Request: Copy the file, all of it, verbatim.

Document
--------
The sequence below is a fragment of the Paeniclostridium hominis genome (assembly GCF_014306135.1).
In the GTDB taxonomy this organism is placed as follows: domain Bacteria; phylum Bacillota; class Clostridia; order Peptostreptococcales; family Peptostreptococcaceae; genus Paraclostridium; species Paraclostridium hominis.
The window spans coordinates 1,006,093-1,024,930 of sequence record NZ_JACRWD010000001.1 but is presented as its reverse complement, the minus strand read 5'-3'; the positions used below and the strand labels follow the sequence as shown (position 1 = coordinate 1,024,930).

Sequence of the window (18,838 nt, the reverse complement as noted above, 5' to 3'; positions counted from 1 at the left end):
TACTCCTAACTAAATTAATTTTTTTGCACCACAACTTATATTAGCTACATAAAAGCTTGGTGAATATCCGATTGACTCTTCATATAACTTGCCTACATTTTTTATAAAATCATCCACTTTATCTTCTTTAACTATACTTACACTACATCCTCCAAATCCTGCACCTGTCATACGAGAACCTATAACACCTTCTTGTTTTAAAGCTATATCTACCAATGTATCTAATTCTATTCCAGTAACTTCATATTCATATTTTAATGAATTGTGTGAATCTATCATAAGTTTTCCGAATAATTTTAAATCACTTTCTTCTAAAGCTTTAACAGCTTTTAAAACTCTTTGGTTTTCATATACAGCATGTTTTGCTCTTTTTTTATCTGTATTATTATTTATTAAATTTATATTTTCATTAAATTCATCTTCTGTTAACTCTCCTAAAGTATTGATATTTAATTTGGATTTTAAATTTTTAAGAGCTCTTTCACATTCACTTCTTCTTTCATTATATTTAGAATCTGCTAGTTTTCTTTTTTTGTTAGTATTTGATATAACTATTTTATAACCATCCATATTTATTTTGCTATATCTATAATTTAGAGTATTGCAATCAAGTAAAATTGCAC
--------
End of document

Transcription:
The sequence below is a fragment of the Paeniclostridium hominis genome (assembly GCF_014306135.1).
In the GTDB taxonomy this organism is placed as follows: domain Bacteria; phylum Bacillota; class Clostridia; order Peptostreptococcales; family Peptostreptococcaceae; genus Paraclostridium; species Paraclostridium hominis.
The window spans coordinates 1,006,093-1,024,930 of sequence record NZ_JACRWD010000001.1 but is presented as its reverse complement, the minus strand read 5'-3'; the positions used below and the strand labels follow the sequence as shown (position 1 = coordinate 1,024,930).

Sequence of the window (18,838 nt, the reverse complement as noted above, 5' to 3'; positions counted from 1 at the left end):
TACTCCTAACTAAATTAATTTTTTTGCACCACAACTTATATTAGCTACATAAAAGCTTGGTGAATATCCGATTGACTCTTCATATAACTTGCCTACATTTTTTATAAAATCATCCACTTTATCTTCTTTAACTATACTTACACTACATCCTCCAAATCCTGCACCTGTCATACGAGAACCTATAACACCTTCTTGTTTTAAAGCTATATCTACCAATGTATCTAATTCTATTCCAGTAACTTCATATTCATATTTTAATGAATTGTGTGAATCTATCATAAGTTTTCCGAATAATTTTAAATCACTTTCTTCTAAAGCTTTAACAGCTTTTAAAACTCTTTGGTTTTCATATACAGCATGTTTTGCTCTTTTTTTATCTGTATTATTATTTATTAAATTTATATTTTCATTAAATTCATCTTCTGTTAACTCTCCTAAAGTATTGATATTTAATTTGGATTTTAAATTTTTAAGAGCTCTTTCACATTCACTTCTTCTTTCATTATATTTAGAATCTGCTAGTTTTCTTTTTTTGTTAGTATTTGATATAACTATTTTATAACCATCCATATTTATTTTGCTATATCTATAATTTAGAGTATTGCAATCAAGTAAAATTGCAC